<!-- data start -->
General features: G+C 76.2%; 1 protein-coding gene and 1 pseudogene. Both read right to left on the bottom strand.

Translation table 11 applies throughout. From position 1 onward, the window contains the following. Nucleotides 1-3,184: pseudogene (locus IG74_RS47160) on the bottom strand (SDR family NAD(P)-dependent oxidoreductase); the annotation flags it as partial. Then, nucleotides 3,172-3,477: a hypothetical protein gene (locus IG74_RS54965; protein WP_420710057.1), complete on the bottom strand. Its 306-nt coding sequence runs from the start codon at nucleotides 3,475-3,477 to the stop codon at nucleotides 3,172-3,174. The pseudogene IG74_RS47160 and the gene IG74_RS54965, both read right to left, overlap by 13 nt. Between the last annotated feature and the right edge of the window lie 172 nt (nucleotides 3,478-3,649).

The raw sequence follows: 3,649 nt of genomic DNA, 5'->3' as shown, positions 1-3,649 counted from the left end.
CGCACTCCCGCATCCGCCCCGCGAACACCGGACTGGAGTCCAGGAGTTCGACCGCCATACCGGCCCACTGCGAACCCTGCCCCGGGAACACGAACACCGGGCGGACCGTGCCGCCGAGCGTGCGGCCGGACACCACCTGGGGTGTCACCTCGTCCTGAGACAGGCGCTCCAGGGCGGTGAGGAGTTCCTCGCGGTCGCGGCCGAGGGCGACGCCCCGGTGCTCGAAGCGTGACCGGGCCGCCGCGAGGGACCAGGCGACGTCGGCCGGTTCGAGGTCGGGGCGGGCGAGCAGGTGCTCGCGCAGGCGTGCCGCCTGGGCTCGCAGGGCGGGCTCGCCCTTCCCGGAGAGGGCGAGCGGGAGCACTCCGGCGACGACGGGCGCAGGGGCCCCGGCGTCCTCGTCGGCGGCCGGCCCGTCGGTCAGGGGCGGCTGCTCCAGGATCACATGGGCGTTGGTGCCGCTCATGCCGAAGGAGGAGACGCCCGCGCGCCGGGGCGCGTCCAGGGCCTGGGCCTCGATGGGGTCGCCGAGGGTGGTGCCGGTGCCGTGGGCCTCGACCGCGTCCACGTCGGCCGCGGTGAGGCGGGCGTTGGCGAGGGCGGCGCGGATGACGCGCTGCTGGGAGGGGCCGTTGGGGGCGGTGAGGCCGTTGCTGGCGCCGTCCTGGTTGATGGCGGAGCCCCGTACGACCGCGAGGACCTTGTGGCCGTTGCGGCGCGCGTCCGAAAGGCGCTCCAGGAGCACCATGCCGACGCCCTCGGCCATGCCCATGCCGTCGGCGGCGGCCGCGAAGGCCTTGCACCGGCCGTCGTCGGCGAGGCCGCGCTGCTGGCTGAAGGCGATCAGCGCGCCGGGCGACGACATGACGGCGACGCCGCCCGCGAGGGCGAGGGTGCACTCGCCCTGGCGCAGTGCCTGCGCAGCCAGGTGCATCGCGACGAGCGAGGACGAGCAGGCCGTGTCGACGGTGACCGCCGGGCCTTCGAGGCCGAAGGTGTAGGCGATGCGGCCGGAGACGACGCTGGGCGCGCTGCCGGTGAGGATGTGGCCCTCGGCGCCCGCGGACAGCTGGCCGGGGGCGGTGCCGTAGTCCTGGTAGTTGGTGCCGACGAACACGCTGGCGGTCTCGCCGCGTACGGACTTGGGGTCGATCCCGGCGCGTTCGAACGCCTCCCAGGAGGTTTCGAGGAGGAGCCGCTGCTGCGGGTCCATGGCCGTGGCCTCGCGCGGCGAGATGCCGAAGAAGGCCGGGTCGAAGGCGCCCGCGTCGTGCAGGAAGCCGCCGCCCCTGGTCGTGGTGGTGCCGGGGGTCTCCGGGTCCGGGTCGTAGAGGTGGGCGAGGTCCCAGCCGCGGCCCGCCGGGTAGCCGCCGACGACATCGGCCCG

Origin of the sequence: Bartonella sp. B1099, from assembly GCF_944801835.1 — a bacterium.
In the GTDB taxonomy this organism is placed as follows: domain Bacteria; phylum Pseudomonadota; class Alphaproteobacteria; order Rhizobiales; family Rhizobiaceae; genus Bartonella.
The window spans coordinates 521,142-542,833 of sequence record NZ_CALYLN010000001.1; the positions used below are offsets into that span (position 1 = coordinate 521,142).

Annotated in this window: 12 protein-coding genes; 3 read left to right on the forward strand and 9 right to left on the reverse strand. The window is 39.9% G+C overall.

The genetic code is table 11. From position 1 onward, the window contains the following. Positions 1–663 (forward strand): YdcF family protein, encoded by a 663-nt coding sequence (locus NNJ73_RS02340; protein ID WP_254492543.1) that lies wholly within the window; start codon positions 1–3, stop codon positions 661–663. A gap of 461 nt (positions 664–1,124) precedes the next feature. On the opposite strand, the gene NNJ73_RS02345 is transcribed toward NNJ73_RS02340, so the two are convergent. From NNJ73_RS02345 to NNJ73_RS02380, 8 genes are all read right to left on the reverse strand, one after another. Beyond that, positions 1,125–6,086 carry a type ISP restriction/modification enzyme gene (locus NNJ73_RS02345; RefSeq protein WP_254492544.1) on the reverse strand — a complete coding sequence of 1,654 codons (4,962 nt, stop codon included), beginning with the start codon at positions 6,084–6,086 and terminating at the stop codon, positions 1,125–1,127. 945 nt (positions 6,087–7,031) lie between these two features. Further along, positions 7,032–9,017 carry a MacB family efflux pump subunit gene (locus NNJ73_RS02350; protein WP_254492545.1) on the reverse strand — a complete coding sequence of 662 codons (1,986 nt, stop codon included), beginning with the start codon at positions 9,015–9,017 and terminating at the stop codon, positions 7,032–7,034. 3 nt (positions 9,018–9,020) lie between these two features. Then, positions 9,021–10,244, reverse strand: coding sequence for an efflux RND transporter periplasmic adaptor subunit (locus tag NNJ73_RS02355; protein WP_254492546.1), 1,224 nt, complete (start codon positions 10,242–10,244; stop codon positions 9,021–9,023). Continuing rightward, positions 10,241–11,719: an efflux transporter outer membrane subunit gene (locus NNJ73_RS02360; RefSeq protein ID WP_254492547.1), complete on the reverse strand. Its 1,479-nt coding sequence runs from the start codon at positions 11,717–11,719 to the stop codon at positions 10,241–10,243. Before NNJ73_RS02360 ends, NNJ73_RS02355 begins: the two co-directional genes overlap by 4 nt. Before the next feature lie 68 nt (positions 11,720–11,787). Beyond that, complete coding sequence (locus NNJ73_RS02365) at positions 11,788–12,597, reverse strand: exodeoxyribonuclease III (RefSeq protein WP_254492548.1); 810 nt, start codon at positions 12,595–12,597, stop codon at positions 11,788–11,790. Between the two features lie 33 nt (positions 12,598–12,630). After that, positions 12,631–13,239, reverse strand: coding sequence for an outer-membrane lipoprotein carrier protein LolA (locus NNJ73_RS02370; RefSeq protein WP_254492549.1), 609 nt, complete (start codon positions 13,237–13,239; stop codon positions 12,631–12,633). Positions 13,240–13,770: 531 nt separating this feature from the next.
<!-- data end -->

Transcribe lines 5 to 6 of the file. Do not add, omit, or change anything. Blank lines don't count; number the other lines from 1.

Origin of the sequence: Bartonella sp. B1099, from assembly GCF_944801835.1 — a bacterium.
In the GTDB taxonomy this organism is placed as follows: domain Bacteria; phylum Pseudomonadota; class Alphaproteobacteria; order Rhizobiales; family Rhizobiaceae; genus Bartonella.